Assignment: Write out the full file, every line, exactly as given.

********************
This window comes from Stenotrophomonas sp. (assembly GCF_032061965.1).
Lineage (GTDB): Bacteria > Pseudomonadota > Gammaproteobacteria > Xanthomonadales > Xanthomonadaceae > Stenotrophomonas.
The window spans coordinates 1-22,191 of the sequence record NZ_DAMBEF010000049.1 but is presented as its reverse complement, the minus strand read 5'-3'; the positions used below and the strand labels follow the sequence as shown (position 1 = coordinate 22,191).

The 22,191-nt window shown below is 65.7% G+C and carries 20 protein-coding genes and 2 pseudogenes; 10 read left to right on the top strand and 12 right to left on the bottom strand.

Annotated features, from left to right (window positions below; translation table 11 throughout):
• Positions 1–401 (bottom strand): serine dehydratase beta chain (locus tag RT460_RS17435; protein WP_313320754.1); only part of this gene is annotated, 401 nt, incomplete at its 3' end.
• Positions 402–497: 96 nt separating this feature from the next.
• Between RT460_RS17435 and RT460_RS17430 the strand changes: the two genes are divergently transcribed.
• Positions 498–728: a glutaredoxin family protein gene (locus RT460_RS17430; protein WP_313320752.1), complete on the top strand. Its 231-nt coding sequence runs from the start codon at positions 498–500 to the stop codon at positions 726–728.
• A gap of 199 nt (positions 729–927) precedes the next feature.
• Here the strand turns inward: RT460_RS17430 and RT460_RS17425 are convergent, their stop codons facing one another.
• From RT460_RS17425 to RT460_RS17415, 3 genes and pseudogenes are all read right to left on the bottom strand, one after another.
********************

This window comes from Stenotrophomonas sp. (assembly GCF_032061965.1).
Lineage (GTDB): Bacteria > Pseudomonadota > Gammaproteobacteria > Xanthomonadales > Xanthomonadaceae > Stenotrophomonas.
The window spans coordinates 1-22,191 of the sequence record NZ_DAMBEF010000049.1 but is presented as its reverse complement, the minus strand read 5'-3'; the positions used below and the strand labels follow the sequence as shown (position 1 = coordinate 22,191).

The 22,191-nt window shown below is 65.7% G+C and carries 20 protein-coding genes and 2 pseudogenes; 10 read left to right on the top strand and 12 right to left on the bottom strand.

Annotated features, from left to right (window positions below; translation table 11 throughout):
• Positions 1–401 (bottom strand): serine dehydratase beta chain (locus tag RT460_RS17435; protein WP_313320754.1); only part of this gene is annotated, 401 nt, incomplete at its 3' end.
• Positions 402–497: 96 nt separating this feature from the next.
• Between RT460_RS17435 and RT460_RS17430 the strand changes: the two genes are divergently transcribed.
• Positions 498–728: a glutaredoxin family protein gene (locus RT460_RS17430; protein WP_313320752.1), complete on the top strand. Its 231-nt coding sequence runs from the start codon at positions 498–500 to the stop codon at positions 726–728.
• A gap of 199 nt (positions 729–927) precedes the next feature.
• Here the strand turns inward: RT460_RS17430 and RT460_RS17425 are convergent, their stop codons facing one another.
• From RT460_RS17425 to RT460_RS17415, 3 genes and pseudogenes are all read right to left on the bottom strand, one after another.